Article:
The man Hiawatha was a devotee of the medicine man or holy man Deganawidah, who is said to have founded the Iroquois Confederacy or Haudenosaune .
In historical writings, Hiawatha is described as a politician that actualized the plans of the holy man. Ironically, the Mohawk Nation in Canada is also a political party, from the descriptions of them found in the news. Hiawatha was described as a charismatic speaker that influenced all of the Cayuga, Mohawk, Oneida, Onondaga, and Seneca Nations to join together as the original Five Nations. Two hundred years later, the Tuscarora Nation joined them. The Iroquois Confederacy was the first democratic government in what would become America.
Joseph Brant, or Thayendanegea (two sticks tied together for a strong bet) in his native language, was not only a Mohawk War Chief, but also a British army officer during the French and Indian War and the American Revolution. This means that one part of my family tree fought the other during these wars. Brant was even a medal recipient.
Joseph was born in what became Ohio, on the Cuyahoga River at Akron. His mother was a chief's daughter who, later widowed, married a local New York chief whose family was friendly with the British. In fact, Joseph later owned a farm and a store and married two white women in succession (half sisters).
After the wars, Joseph accepted lands in Quebec as a Mohawk reserve and dealt with the Canadian, British, and American governments to regain the large former Mohawk land holdings and was only partially successful. He pursued this work to his deathbed. Some of his descendants fought for the USA in World War I and the Korean Conflict.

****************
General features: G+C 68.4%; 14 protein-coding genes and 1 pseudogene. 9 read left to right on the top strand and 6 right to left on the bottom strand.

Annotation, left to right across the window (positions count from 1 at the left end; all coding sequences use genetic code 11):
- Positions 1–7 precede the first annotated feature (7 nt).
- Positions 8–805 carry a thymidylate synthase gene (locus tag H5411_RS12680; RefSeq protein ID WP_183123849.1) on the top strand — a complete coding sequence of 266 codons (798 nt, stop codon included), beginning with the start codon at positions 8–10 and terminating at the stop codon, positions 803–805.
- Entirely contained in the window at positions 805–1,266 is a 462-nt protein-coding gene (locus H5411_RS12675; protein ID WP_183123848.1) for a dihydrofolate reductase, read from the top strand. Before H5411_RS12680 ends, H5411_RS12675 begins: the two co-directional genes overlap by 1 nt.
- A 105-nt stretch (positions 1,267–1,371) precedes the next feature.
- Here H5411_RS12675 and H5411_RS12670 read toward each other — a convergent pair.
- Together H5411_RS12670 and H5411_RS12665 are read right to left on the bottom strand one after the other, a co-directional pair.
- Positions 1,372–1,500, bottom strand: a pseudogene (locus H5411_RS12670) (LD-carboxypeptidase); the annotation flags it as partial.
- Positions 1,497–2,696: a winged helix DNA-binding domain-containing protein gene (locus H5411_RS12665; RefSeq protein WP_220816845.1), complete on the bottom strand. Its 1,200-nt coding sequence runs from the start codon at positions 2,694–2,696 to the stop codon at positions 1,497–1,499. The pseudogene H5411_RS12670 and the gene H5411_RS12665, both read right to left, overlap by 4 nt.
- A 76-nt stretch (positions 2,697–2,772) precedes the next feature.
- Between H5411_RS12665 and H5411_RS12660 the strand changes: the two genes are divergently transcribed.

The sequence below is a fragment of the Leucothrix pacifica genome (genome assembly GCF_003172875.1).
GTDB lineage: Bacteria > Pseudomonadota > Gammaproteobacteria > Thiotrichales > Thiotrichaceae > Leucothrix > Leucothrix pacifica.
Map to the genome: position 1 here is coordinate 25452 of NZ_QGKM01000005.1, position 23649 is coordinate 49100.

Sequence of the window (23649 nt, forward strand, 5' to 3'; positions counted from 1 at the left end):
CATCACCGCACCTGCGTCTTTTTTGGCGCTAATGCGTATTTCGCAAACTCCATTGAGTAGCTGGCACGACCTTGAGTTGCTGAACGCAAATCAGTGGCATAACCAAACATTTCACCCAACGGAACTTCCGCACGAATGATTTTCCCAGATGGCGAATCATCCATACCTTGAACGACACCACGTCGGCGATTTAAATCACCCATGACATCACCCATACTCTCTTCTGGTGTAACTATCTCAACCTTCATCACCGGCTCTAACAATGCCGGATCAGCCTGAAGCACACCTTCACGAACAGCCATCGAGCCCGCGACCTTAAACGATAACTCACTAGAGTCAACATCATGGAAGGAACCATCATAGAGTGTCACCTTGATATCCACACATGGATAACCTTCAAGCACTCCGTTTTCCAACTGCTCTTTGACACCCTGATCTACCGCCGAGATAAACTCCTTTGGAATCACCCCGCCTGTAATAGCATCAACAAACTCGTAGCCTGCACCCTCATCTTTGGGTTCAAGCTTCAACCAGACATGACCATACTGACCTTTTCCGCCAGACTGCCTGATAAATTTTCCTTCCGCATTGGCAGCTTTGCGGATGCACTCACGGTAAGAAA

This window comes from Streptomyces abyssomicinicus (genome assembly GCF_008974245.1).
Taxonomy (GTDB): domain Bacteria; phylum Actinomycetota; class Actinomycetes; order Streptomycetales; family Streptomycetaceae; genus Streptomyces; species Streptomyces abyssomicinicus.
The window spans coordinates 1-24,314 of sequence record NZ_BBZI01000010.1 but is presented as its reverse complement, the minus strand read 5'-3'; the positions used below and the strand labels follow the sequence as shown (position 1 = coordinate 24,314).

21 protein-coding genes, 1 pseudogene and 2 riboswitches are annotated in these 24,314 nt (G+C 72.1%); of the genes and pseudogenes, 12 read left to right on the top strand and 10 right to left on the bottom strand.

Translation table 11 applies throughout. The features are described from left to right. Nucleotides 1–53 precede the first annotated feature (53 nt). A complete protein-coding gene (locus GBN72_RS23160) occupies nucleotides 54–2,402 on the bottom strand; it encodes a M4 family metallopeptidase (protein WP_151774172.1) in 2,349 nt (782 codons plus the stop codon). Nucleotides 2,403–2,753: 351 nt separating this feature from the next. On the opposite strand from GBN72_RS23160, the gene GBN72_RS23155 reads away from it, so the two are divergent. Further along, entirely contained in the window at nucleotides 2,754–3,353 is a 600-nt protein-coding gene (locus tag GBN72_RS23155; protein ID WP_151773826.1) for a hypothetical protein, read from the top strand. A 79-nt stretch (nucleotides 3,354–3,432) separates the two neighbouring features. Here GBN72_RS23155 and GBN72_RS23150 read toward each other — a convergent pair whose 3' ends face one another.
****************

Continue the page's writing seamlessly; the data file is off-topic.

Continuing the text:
Tonto / Jay Silverheels
Tonto, the Good Friend
Jay Silverheels played the Native American friend of The Lone Ranger. Although I have never personally seen a photo of him in the war-waging hairstyle, Mr. Silverheels was a Mohawk that was named Harold J. Smith as he was on on the Six Nations Reserve in Ontario.
"Silverheels" came later, derived from his high stepping manner of running.
Originally a professional lacrosse player in California, he was approached by persons in the film industry and by 1949, he was Tonto. In 1960, he started the Indian Actor's Workshop to train and advocate for Native Americans in the film industry.
Robbie Robertson is half Mohawk on his mother's side of the family tree. Learning music and especially guitar on the Six Nation Reserve when he visited each summer, Robbie became a leading member of several small musical groups around Toronto.
Robbie's final musical group chose the name The Band and performed with Bob Dylan. he was chief songwriter and lead of the group until 1978. he broke off to a solo career and became an actor as well. Later, he joined DreamWorks Records and continued to work with individual musical artists.
I have never seen him in the war hairstyle, either.
Mohawk Chief Flying Don Eagle
- The Golden Age of Wrestling - Flying Don Eagle
My favorite wrestler? Born in Canada, he lived in my home town.